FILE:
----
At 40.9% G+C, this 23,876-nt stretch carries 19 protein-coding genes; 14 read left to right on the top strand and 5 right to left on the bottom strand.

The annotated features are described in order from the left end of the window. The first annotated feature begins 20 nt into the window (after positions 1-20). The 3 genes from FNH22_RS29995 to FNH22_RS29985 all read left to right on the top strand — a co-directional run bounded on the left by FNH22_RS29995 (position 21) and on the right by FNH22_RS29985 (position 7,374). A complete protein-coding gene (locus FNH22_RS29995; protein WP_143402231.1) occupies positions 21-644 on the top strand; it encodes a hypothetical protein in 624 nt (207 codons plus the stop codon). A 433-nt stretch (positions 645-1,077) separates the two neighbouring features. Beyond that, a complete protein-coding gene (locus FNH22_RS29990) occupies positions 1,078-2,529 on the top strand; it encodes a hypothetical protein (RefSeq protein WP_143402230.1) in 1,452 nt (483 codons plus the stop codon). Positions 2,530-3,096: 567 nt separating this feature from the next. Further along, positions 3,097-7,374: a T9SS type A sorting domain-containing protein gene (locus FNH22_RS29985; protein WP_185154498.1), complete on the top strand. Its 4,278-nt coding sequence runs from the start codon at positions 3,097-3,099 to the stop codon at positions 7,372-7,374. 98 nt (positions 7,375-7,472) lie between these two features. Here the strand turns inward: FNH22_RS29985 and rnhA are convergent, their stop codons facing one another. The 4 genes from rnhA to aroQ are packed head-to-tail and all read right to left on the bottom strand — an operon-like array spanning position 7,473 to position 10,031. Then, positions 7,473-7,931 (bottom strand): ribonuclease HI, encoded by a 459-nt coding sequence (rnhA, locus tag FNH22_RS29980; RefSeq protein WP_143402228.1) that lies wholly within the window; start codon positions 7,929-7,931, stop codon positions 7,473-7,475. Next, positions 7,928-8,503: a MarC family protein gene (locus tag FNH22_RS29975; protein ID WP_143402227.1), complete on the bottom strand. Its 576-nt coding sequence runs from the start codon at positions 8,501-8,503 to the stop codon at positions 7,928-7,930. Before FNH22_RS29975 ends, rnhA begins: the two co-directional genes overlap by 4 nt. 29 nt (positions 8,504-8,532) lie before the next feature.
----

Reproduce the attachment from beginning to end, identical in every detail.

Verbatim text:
At 40.9% G+C, this 23,876-nt stretch carries 19 protein-coding genes; 14 read left to right on the top strand and 5 right to left on the bottom strand.

The annotated features are described in order from the left end of the window. The first annotated feature begins 20 nt into the window (after positions 1-20). The 3 genes from FNH22_RS29995 to FNH22_RS29985 all read left to right on the top strand — a co-directional run bounded on the left by FNH22_RS29995 (position 21) and on the right by FNH22_RS29985 (position 7,374). A complete protein-coding gene (locus FNH22_RS29995; protein WP_143402231.1) occupies positions 21-644 on the top strand; it encodes a hypothetical protein in 624 nt (207 codons plus the stop codon). A 433-nt stretch (positions 645-1,077) separates the two neighbouring features. Beyond that, a complete protein-coding gene (locus FNH22_RS29990) occupies positions 1,078-2,529 on the top strand; it encodes a hypothetical protein (RefSeq protein WP_143402230.1) in 1,452 nt (483 codons plus the stop codon). Positions 2,530-3,096: 567 nt separating this feature from the next. Further along, positions 3,097-7,374: a T9SS type A sorting domain-containing protein gene (locus FNH22_RS29985; protein WP_185154498.1), complete on the top strand. Its 4,278-nt coding sequence runs from the start codon at positions 3,097-3,099 to the stop codon at positions 7,372-7,374. 98 nt (positions 7,375-7,472) lie between these two features. Here the strand turns inward: FNH22_RS29985 and rnhA are convergent, their stop codons facing one another. The 4 genes from rnhA to aroQ are packed head-to-tail and all read right to left on the bottom strand — an operon-like array spanning position 7,473 to position 10,031. Then, positions 7,473-7,931 (bottom strand): ribonuclease HI, encoded by a 459-nt coding sequence (rnhA, locus tag FNH22_RS29980; RefSeq protein WP_143402228.1) that lies wholly within the window; start codon positions 7,929-7,931, stop codon positions 7,473-7,475. Next, positions 7,928-8,503: a MarC family protein gene (locus tag FNH22_RS29975; protein ID WP_143402227.1), complete on the bottom strand. Its 576-nt coding sequence runs from the start codon at positions 8,501-8,503 to the stop codon at positions 7,928-7,930. Before FNH22_RS29975 ends, rnhA begins: the two co-directional genes overlap by 4 nt. 29 nt (positions 8,504-8,532) lie before the next feature.